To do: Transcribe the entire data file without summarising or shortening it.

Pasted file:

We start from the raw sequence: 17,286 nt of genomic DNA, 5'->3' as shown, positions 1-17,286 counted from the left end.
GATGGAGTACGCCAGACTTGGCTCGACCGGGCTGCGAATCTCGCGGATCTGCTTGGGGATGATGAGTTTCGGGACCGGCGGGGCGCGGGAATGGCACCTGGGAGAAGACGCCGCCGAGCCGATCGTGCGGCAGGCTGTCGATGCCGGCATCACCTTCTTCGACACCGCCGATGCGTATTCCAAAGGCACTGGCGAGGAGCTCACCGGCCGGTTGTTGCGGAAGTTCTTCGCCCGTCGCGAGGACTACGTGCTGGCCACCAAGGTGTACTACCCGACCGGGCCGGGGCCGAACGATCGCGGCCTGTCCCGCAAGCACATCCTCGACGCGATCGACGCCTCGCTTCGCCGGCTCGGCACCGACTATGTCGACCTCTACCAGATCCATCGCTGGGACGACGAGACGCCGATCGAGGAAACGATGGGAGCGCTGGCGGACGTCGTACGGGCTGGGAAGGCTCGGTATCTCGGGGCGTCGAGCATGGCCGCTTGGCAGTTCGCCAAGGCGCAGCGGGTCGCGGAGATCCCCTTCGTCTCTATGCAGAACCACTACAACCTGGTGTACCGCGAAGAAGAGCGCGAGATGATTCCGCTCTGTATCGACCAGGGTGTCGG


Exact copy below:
We start from the raw sequence: 17,286 nt of genomic DNA, 5'->3' as shown, positions 1-17,286 counted from the left end.
GATGGAGTACGCCAGACTTGGCTCGACCGGGCTGCGAATCTCGCGGATCTGCTTGGGGATGATGAGTTTCGGGACCGGCGGGGCGCGGGAATGGCACCTGGGAGAAGACGCCGCCGAGCCGATCGTGCGGCAGGCTGTCGATGCCGGCATCACCTTCTTCGACACCGCCGATGCGTATTCCAAAGGCACTGGCGAGGAGCTCACCGGCCGGTTGTTGCGGAAGTTCTTCGCCCGTCGCGAGGACTACGTGCTGGCCACCAAGGTGTACTACCCGACCGGGCCGGGGCCGAACGATCGCGGCCTGTCCCGCAAGCACATCCTCGACGCGATCGACGCCTCGCTTCGCCGGCTCGGCACCGACTATGTCGACCTCTACCAGATCCATCGCTGGGACGACGAGACGCCGATCGAGGAAACGATGGGAGCGCTGGCGGACGTCGTACGGGCTGGGAAGGCTCGGTATCTCGGGGCGTCGAGCATGGCCGCTTGGCAGTTCGCCAAGGCGCAGCGGGTCGCGGAGATCCCCTTCGTCTCTATGCAGAACCACTACAACCTGGTGTACCGCGAAGAAGAGCGCGAGATGATTCCGCTCTGTATCGACCAGGGTGTCGG